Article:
The American battleship USS "Massachusetts" is one of the best known units of its class during World War Two. It was built at Fore River (Quincy) Shipyard in Massachusetts in 1939-1942 and was one of four South Dakota type battleships. The crew serving on USS "Massachusetts" humorously nicknamed their ship the "Big Mamie."
Building started in July 1939; the launching took place on the 23rd of September 1941. The godmother of the ship was former Navy Secretary Charles Francis Adams' wife. The equipping took more than half the year and on 12th of May 1942 the unit was introduced into the service. The first commander of the ship was Captain Francis E. M. Whiting.
Service of USS "Massachusetts" teemed with interesting events from the beginning. After finishing all tests, trials and crew trainings, the ship left home waters in October 1942. It was assigned to securing the landing of Allied forces in North Africa. This is when the ship gained its fame after winning the battle with the unfinished French battleship "Jean Bart" stationed in port of Casablanca. The damage caused by USS "Massachusetts" was so severe that French unit was never finished and didn't enter operational service. During that fight, she also caused extensive damage to the port's infrastructure and damaged some transport units.
The crucial event of the unit's service was the battle with a group of French warships which managed to escape from Casablanca. "Massachusetts," together with assisting cruisers sank the French cruiser "Primauguet" as well as two destroyers: "Boulonnais" and "Fougueux"; another one - "Malin" - was severely damaged.
The battleship took its further service on the Pacific waters, quickly becoming the "work horse" of the fleet. It took part in dozens of different operations against Japanese forces. USS "Massachusetts" participated in countless escorts of aircraft carriers, supported the forces' landings with its guns, and covered the convoys with the AA fire. The battleship repeatedly shelled the Japanese positions - many of them on home islands. For its service, the unit was awarded with eleven Battle Stars gaining the label of "Remarkably Merited Battleship" during the fight against Japan.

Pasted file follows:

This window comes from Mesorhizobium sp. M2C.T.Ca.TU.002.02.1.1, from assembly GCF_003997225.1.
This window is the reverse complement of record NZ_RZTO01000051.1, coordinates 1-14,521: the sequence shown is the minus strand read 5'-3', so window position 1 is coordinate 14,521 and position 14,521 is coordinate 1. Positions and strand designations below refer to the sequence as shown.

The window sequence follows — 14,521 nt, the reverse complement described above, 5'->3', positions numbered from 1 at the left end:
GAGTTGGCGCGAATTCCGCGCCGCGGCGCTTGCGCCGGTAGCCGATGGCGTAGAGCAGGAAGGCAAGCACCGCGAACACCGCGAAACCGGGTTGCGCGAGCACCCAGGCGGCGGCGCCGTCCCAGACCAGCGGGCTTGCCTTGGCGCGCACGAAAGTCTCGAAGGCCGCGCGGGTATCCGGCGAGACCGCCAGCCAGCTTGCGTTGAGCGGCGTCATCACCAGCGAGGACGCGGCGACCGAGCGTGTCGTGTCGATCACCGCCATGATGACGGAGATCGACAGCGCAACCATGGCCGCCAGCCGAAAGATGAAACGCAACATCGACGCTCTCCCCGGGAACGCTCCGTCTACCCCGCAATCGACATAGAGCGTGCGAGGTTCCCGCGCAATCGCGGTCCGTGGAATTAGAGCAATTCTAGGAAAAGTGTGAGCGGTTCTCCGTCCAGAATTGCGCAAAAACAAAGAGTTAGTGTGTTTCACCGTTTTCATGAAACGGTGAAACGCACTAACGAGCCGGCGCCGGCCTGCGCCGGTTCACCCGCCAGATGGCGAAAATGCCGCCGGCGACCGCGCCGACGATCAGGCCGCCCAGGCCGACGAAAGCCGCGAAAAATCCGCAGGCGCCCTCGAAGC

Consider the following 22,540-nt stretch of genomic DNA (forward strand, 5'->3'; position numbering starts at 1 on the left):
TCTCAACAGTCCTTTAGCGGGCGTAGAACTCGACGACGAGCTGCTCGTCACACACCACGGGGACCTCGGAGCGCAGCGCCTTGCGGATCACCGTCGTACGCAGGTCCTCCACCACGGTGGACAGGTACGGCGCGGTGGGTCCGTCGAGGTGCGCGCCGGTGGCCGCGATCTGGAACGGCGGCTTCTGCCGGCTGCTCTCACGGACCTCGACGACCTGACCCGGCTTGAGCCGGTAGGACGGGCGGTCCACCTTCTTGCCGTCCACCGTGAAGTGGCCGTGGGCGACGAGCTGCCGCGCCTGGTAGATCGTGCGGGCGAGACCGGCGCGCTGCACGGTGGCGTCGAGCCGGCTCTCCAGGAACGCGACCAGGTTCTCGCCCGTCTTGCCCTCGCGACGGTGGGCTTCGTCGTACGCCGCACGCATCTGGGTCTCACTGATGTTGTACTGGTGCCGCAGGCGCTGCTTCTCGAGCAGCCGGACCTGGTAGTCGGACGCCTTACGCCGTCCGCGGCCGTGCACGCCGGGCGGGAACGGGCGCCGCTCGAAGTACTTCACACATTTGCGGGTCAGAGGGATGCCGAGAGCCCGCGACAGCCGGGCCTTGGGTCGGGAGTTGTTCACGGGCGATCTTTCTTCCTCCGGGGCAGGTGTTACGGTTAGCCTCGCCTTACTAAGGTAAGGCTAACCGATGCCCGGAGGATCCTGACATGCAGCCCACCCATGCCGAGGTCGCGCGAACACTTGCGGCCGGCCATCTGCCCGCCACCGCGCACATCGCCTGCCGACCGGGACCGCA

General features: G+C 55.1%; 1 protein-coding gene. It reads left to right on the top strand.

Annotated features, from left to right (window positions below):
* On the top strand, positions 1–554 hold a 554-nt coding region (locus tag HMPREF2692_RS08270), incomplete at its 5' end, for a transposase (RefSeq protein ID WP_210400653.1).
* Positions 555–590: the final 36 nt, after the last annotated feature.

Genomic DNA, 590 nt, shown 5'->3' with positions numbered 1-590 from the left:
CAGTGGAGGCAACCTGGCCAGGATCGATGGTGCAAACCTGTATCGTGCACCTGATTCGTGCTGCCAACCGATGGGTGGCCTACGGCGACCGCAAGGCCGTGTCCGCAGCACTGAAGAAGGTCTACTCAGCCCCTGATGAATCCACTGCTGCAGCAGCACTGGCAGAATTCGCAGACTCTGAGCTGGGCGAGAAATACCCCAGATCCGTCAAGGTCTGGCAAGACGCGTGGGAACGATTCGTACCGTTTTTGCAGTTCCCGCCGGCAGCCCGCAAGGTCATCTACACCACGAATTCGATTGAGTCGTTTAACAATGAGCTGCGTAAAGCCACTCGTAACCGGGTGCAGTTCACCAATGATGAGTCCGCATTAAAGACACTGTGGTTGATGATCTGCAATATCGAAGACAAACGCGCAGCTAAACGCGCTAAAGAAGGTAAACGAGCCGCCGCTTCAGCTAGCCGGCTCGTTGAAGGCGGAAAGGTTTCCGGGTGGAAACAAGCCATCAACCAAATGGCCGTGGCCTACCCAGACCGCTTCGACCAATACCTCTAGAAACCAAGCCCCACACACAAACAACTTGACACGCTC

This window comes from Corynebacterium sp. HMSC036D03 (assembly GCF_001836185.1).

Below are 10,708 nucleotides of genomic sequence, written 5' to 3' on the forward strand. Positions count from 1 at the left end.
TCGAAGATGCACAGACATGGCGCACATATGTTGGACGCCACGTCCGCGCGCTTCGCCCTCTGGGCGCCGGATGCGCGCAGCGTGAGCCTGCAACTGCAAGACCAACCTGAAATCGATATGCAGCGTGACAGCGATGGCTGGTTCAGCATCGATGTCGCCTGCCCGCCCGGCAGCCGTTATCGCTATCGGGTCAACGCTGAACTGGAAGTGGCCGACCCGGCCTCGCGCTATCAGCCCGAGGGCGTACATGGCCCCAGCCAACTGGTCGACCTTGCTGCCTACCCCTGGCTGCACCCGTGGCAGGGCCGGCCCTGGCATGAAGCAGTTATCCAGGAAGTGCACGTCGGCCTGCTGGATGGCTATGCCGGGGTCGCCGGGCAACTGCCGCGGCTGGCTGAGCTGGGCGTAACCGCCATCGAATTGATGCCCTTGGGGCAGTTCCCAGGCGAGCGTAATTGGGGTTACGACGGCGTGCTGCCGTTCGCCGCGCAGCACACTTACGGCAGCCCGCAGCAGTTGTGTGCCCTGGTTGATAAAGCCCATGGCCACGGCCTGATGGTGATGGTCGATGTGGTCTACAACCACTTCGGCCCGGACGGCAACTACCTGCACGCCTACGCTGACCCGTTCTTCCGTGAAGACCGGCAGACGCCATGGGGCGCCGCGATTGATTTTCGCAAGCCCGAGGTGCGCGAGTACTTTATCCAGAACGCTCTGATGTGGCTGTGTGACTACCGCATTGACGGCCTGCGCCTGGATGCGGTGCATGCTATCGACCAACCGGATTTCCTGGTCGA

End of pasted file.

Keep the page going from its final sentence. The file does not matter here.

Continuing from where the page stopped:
After the war the ship continued its service on the Pacific for a short period of time. In March 1947 it was transferred to the Atlantic Reserve Fleet based in Norfolk, where it stayed until June 1962. In that year the unit was discharged from the US Navy. Originally there was a plan to send the battleship to the scrapyard but thanks to the efforts of war veterans and Massachusetts state inhabitants the deserved unit was saved.
In the year 1965 the battleship was moved to Fall River where - after proper adaptation and stating it the garden of remembrance of fallen WW2 soldiers - it was open for tourists. Today the ship is permanently anchored in Battleship Cove - a place known as the biggest cluster of monument ships. It is grouped with the destroyer, USS "Joseph P. Kennedy, Jr." and submarine, USS "Lionfish.."
"USS "Massachusetts" is preserved in mint condition and it is the great relic which allows the visitors to feel the "strength" of the unit and get to know the armament, architecture and construction of WW2 era battleships.